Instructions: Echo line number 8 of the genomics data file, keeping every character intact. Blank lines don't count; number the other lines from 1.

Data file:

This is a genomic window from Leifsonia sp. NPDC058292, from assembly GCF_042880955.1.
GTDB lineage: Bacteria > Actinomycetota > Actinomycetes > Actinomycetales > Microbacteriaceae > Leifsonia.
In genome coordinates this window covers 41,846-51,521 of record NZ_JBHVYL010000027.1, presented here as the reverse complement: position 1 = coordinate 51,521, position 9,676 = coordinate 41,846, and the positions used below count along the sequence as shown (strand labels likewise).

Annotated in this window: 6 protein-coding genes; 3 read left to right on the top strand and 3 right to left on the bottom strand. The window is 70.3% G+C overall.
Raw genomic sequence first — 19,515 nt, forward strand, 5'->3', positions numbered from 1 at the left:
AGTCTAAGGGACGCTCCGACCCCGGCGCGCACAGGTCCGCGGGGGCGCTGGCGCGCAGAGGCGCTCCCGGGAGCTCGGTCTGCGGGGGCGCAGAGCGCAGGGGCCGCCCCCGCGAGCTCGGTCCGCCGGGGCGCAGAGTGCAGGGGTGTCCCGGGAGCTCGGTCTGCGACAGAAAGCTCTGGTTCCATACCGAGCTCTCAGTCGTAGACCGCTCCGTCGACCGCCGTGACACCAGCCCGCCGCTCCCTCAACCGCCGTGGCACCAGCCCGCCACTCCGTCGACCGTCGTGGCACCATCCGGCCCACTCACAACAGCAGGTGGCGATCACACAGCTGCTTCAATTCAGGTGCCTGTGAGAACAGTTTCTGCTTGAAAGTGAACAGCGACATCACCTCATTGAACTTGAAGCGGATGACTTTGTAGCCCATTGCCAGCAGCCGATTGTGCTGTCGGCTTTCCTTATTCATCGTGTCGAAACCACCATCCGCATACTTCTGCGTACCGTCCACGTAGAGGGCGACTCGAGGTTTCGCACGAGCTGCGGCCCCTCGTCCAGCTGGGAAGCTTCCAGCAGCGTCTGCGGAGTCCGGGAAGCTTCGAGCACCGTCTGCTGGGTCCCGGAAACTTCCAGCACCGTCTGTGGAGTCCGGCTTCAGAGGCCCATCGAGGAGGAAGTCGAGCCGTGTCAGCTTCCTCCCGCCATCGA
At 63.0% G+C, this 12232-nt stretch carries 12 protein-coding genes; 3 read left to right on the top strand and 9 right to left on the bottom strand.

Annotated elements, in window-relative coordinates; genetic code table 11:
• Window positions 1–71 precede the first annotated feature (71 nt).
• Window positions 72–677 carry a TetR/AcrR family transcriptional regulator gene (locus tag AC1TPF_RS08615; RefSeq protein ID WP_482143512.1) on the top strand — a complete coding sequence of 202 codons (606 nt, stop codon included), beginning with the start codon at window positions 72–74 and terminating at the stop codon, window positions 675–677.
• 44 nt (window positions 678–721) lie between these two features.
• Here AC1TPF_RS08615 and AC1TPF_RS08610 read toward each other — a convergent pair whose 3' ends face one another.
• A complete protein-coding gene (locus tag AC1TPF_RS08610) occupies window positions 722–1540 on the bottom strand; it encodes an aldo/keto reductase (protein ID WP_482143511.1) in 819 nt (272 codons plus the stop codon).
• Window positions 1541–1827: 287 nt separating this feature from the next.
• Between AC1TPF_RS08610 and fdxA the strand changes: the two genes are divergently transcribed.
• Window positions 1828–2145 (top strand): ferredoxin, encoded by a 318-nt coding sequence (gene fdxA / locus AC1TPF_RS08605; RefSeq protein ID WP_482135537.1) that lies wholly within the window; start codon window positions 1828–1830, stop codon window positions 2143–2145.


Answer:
Annotated elements, in window-relative coordinates; genetic code table 11: